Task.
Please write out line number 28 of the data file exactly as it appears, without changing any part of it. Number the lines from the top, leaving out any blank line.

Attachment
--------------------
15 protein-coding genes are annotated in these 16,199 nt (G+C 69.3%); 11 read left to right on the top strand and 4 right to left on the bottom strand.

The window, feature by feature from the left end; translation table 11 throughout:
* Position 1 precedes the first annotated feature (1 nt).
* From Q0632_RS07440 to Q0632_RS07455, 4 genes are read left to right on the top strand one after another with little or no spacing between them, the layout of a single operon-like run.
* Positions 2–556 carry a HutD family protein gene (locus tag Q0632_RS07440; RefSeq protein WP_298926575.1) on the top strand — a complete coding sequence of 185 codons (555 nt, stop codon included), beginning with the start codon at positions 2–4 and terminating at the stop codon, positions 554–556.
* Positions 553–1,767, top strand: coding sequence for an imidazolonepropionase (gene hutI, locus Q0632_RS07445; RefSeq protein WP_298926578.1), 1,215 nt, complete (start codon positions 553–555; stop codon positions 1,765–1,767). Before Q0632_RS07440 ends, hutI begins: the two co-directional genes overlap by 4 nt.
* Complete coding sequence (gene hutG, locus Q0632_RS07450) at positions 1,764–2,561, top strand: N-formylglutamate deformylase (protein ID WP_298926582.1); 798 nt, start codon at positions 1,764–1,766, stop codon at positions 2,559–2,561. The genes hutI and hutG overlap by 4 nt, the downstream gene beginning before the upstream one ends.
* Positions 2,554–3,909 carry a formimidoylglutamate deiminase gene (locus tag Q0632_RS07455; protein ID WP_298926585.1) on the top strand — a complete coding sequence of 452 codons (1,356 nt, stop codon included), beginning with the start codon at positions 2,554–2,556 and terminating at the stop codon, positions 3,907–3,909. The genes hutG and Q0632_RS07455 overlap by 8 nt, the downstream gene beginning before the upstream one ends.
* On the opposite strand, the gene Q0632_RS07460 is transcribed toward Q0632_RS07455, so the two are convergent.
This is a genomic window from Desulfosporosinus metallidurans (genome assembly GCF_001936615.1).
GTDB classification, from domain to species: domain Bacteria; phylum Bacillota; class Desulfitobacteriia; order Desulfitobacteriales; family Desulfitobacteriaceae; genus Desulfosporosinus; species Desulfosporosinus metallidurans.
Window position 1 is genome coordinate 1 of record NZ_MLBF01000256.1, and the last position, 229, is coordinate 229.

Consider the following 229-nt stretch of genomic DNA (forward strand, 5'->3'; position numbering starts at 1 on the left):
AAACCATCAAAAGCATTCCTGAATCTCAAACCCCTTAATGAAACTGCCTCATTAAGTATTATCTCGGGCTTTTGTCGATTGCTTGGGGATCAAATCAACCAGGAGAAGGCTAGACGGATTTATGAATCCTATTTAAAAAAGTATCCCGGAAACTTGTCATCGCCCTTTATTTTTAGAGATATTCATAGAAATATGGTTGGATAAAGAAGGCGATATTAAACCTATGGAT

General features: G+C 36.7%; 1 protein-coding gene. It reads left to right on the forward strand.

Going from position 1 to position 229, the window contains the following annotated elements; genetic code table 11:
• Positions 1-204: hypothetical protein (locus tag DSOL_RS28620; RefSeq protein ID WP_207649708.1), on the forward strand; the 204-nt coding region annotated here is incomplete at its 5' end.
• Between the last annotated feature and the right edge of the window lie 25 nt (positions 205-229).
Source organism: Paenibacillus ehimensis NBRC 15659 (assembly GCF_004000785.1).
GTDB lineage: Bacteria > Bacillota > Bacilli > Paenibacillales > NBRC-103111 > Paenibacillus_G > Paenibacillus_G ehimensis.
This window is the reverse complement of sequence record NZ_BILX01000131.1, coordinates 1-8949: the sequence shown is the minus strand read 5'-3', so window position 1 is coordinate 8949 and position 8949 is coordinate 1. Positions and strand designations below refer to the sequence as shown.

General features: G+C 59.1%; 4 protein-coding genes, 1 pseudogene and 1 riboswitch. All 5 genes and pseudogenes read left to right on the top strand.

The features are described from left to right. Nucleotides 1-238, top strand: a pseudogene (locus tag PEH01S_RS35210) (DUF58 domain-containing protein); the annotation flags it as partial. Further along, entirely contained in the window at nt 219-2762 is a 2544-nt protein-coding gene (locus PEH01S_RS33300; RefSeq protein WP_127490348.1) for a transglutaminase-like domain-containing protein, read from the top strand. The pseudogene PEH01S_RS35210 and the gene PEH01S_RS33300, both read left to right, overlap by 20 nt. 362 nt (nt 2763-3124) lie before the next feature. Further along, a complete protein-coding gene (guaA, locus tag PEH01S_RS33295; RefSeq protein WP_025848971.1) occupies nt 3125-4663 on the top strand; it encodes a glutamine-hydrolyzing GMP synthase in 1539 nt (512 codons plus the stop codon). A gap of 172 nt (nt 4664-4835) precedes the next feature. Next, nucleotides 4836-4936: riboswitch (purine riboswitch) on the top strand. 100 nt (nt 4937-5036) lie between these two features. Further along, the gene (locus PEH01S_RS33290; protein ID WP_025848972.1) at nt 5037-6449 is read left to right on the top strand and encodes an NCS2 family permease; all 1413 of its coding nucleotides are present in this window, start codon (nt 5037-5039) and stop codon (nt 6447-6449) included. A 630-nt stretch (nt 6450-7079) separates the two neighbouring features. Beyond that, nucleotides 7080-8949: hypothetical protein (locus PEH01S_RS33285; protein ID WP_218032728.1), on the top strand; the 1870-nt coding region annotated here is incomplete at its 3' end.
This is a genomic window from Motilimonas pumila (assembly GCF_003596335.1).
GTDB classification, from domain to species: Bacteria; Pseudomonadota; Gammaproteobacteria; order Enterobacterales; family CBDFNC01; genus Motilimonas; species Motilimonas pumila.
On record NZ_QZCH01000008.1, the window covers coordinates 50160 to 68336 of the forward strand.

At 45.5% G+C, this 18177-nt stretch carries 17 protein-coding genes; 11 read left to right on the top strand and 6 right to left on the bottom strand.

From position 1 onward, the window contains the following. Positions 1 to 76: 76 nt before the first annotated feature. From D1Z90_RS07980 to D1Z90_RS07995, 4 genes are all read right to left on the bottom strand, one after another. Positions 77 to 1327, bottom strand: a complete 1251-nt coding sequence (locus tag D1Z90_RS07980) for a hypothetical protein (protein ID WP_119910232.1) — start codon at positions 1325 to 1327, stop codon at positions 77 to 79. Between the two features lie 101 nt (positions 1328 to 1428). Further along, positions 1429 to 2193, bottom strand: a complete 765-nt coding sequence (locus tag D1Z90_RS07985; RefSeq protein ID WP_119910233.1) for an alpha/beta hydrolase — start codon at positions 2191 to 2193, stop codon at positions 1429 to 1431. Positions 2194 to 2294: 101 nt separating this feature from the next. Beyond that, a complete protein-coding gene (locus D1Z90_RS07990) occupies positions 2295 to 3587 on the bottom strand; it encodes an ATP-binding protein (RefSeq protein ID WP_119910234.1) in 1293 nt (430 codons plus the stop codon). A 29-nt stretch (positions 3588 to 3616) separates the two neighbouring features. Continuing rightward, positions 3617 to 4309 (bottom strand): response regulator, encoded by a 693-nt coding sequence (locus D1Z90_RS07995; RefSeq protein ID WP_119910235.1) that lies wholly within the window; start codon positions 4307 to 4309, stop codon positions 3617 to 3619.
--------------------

From position 1 onward, the window contains the following. Positions 1 to 76: 76 nt before the first annotated feature. From D1Z90_RS07980 to D1Z90_RS07995, 4 genes are all read right to left on the bottom strand, one after another. Positions 77 to 1327, bottom strand: a complete 1251-nt coding sequence (locus tag D1Z90_RS07980) for a hypothetical protein (protein ID WP_119910232.1) — start codon at positions 1325 to 1327, stop codon at positions 77 to 79. Between the two features lie 101 nt (positions 1328 to 1428). Further along, positions 1429 to 2193, bottom strand: a complete 765-nt coding sequence (locus tag D1Z90_RS07985; RefSeq protein ID WP_119910233.1) for an alpha/beta hydrolase — start codon at positions 2191 to 2193, stop codon at positions 1429 to 1431. Positions 2194 to 2294: 101 nt separating this feature from the next. Beyond that, a complete protein-coding gene (locus D1Z90_RS07990) occupies positions 2295 to 3587 on the bottom strand; it encodes an ATP-binding protein (RefSeq protein ID WP_119910234.1) in 1293 nt (430 codons plus the stop codon). A 29-nt stretch (positions 3588 to 3616) separates the two neighbouring features. Continuing rightward, positions 3617 to 4309 (bottom strand): response regulator, encoded by a 693-nt coding sequence (locus D1Z90_RS07995; RefSeq protein ID WP_119910235.1) that lies wholly within the window; start codon positions 4307 to 4309, stop codon positions 3617 to 3619.